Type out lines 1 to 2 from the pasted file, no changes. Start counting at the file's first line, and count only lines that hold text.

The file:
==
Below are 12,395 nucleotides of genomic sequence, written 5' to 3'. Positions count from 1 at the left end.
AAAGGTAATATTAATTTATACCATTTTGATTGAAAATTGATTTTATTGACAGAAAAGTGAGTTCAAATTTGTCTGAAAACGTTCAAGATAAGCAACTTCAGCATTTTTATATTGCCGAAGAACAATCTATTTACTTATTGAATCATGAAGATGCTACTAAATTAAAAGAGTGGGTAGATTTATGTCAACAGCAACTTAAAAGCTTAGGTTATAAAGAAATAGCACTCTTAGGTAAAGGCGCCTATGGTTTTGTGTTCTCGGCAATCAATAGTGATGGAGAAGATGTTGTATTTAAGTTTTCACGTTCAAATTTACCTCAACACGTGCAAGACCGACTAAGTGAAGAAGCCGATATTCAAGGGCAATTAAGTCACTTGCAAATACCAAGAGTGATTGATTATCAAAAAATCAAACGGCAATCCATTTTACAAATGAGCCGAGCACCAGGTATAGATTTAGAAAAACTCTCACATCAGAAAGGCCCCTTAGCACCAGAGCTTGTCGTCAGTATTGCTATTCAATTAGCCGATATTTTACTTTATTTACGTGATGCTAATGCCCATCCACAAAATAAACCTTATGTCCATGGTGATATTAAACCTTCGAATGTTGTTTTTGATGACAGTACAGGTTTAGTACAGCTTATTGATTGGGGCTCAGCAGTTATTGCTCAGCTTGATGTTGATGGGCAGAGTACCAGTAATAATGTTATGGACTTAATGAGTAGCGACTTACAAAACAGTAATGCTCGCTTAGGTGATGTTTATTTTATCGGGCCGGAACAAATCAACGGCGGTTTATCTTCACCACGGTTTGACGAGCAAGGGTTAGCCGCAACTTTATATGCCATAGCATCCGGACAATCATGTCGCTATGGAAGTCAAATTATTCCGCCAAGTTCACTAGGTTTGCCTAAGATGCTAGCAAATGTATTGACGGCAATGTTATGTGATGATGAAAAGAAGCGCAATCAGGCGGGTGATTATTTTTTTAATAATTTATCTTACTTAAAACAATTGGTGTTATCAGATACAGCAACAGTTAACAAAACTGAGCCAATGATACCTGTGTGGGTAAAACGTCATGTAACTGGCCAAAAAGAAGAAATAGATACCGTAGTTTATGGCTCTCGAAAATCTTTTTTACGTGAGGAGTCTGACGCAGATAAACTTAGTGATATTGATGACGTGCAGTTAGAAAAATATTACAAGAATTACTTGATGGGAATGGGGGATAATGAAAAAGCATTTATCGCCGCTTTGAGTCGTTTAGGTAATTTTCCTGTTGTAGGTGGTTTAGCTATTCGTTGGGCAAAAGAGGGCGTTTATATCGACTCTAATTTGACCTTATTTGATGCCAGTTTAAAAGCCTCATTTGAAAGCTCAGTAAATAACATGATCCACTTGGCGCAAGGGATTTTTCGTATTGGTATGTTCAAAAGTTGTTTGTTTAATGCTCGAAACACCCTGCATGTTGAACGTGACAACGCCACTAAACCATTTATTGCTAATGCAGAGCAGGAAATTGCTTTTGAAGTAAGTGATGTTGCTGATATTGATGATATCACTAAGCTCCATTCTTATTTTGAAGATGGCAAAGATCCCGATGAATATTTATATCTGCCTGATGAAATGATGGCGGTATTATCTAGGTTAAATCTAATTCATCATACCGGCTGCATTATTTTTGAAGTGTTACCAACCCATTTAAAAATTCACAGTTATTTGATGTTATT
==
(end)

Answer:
Below are 12,395 nucleotides of genomic sequence, written 5' to 3'. Positions count from 1 at the left end.
AAAGGTAATATTAATTTATACCATTTTGATTGAAAATTGATTTTATTGACAGAAAAGTGAGTTCAAATTTGTCTGAAAACGTTCAAGATAAGCAACTTCAGCATTTTTATATTGCCGAAGAACAATCTATTTACTTATTGAATCATGAAGATGCTACTAAATTAAAAGAGTGGGTAGATTTATGTCAACAGCAACTTAAAAGCTTAGGTTATAAAGAAATAGCACTCTTAGGTAAAGGCGCCTATGGTTTTGTGTTCTCGGCAATCAATAGTGATGGAGAAGATGTTGTATTTAAGTTTTCACGTTCAAATTTACCTCAACACGTGCAAGACCGACTAAGTGAAGAAGCCGATATTCAAGGGCAATTAAGTCACTTGCAAATACCAAGAGTGATTGATTATCAAAAAATCAAACGGCAATCCATTTTACAAATGAGCCGAGCACCAGGTATAGATTTAGAAAAACTCTCACATCAGAAAGGCCCCTTAGCACCAGAGCTTGTCGTCAGTATTGCTATTCAATTAGCCGATATTTTACTTTATTTACGTGATGCTAATGCCCATCCACAAAATAAACCTTATGTCCATGGTGATATTAAACCTTCGAATGTTGTTTTTGATGACAGTACAGGTTTAGTACAGCTTATTGATTGGGGCTCAGCAGTTATTGCTCAGCTTGATGTTGATGGGCAGAGTACCAGTAATAATGTTATGGACTTAATGAGTAGCGACTTACAAAACAGTAATGCTCGCTTAGGTGATGTTTATTTTATCGGGCCGGAACAAATCAACGGCGGTTTATCTTCACCACGGTTTGACGAGCAAGGGTTAGCCGCAACTTTATATGCCATAGCATCCGGACAATCATGTCGCTATGGAAGTCAAATTATTCCGCCAAGTTCACTAGGTTTGCCTAAGATGCTAGCAAATGTATTGACGGCAATGTTATGTGATGATGAAAAGAAGCGCAATCAGGCGGGTGATTATTTTTTTAATAATTTATCTTACTTAAAACAATTGGTGTTATCAGATACAGCAACAGTTAACAAAACTGAGCCAATGATACCTGTGTGGGTAAAACGTCATGTAACTGGCCAAAAAGAAGAAATAGATACCGTAGTTTATGGCTCTCGAAAATCTTTTTTACGTGAGGAGTCTGACGCAGATAAACTTAGTGATATTGATGACGTGCAGTTAGAAAAATATTACAAGAATTACTTGATGGGAATGGGGGATAATGAAAAAGCATTTATCGCCGCTTTGAGTCGTTTAGGTAATTTTCCTGTTGTAGGTGGTTTAGCTATTCGTTGGGCAAAAGAGGGCGTTTATATCGACTCTAATTTGACCTTATTTGATGCCAGTTTAAAAGCCTCATTTGAAAGCTCAGTAAATAACATGATCCACTTGGCGCAAGGGATTTTTCGTATTGGTATGTTCAAAAGTTGTTTGTTTAATGCTCGAAACACCCTGCATGTTGAACGTGACAACGCCACTAAACCATTTATTGCTAATGCAGAGCAGGAAATTGCTTTTGAAGTAAGTGATGTTGCTGATATTGATGATATCACTAAGCTCCATTCTTATTTTGAAGATGGCAAAGATCCCGATGAATATTTATATCTGCCTGATGAAATGATGGCGGTATTATCTAGGTTAAATCTAATTCATCATACCGGCTGCATTATTTTTGAAGTGTTACCAACCCATTTAAAAATTCACAGTTATTTGATGTTATT